Numen refers to the animating force in all living things, the presiding spirit of a place, animal, plant or being, and it is in the exploration of the numinous relationship between humans and plants where this documentary, Numen: The Nature of Plants, excels. Set against a backdrop of unusual photography, a series of interviews with leaders from the world of botanical medicine posit a number of ideas that are worth exploring.
The documentary begins by reminding us how young the human race is in comparison to the ancient plant kingdom. "The plants are our ancestors," says Raylenee Ha'alelea Kawaiae'a, a statement that is more than just a platitude. It's fact. The biochemistry of plant and humans are quite similar. We actually share a great deal of DNA with the plant world, and as Bill Mitchell, ND, points out, "We are as much carrot as we are kangaroo or bird." Like any child who is supported and nurtured by its parents and grandparents, we rely on plants for food and medicine, for cosmetics and perfumes, for clothing, for building materials, and for beauty. "The history of humanity is the history of our relationship with plants," says Kenney Ausubel, founder of the Bioneers. And while most of us don't live in conscious relationship with plants—we seem to be preoccupied with other humans—the film urges us to change.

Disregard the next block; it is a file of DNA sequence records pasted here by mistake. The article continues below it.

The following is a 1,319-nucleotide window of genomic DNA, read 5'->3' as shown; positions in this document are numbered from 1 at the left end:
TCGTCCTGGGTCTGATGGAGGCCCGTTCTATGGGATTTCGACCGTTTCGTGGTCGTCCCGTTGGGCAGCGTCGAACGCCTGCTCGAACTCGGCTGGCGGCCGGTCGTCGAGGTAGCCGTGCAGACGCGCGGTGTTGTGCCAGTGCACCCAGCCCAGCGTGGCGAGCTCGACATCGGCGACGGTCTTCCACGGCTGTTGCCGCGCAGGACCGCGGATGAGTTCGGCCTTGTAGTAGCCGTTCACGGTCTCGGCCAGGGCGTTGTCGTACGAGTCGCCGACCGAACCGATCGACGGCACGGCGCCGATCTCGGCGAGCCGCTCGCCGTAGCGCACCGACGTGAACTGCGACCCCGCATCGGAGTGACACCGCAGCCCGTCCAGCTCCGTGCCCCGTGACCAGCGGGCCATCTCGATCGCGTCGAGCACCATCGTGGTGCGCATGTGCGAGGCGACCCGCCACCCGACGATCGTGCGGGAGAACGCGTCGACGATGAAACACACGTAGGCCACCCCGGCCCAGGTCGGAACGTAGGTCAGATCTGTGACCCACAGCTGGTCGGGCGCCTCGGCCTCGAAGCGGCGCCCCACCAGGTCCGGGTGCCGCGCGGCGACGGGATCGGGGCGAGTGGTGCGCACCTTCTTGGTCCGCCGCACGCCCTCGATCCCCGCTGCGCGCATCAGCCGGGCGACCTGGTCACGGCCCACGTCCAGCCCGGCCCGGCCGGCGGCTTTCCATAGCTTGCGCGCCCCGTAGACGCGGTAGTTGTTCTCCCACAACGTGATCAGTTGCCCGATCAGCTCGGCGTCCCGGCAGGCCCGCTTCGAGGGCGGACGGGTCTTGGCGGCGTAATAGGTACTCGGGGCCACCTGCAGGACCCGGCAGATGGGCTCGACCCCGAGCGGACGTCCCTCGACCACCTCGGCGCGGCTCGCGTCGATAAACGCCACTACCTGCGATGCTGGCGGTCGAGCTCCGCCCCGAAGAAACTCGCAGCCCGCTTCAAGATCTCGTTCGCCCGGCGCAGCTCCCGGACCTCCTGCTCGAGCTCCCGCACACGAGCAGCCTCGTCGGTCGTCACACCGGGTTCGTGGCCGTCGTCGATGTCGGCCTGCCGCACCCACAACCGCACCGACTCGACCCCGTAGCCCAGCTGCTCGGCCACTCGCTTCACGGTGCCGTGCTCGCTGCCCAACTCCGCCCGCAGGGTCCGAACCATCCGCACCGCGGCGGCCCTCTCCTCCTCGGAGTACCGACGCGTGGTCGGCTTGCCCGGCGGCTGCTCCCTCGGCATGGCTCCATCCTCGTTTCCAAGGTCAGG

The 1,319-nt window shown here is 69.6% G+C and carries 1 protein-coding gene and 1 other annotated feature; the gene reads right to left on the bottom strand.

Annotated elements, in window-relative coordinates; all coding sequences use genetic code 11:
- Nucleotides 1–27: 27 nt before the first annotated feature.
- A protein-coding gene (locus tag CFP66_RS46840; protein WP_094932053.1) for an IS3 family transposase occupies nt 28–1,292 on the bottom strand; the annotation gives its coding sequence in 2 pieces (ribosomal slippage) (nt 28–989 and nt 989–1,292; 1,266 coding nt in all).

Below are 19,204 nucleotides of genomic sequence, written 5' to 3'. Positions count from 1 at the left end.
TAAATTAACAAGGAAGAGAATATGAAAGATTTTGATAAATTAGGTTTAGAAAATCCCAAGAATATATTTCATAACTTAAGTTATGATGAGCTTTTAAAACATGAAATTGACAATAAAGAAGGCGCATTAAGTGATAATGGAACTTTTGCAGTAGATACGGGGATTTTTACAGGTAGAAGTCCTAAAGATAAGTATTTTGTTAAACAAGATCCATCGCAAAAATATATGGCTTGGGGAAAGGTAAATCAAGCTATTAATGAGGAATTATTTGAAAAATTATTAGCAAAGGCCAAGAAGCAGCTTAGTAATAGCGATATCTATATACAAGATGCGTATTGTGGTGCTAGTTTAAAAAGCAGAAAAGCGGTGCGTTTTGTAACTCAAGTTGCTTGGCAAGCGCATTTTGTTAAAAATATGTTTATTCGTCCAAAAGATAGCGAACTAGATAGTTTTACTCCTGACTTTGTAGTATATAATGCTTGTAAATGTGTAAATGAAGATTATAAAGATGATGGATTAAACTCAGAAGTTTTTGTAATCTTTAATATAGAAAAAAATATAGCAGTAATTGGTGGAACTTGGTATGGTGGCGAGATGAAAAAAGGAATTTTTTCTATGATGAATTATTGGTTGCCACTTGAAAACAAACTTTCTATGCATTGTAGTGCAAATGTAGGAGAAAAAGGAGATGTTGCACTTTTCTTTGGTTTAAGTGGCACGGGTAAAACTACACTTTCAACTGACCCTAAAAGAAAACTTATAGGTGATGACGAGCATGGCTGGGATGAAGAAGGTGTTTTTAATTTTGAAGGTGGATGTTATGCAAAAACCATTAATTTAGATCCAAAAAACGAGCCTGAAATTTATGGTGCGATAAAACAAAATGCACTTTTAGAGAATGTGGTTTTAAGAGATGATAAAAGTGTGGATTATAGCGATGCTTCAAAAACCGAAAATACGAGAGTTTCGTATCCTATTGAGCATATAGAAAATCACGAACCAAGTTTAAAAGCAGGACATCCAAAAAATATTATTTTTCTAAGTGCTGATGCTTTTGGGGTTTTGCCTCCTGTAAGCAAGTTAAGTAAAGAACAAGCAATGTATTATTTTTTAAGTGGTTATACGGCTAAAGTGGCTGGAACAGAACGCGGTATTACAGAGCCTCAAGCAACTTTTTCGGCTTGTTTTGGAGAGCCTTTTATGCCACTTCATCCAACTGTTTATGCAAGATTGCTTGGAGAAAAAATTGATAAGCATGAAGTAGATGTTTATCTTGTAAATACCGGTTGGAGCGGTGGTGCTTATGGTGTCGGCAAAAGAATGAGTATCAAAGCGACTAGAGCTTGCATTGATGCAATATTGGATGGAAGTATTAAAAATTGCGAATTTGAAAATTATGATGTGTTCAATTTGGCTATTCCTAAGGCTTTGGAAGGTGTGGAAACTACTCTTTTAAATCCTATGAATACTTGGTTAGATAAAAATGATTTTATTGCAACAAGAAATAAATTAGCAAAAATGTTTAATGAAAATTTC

In discussing the decline of herbal usage in the United States, Ed Smith, founder of Herb Pharm, and Rocio Alarcon, PhD, remind us that until the1930s, 90% of the population used to know how to take care of themselves with herbs. After the first World War, as society became enthralled with technological advances, people stopped using what they considered to be old fashioned methods. "We became separated from our roots in nature and the healing energies of the ecosystem," explains herbalist David Hoffman.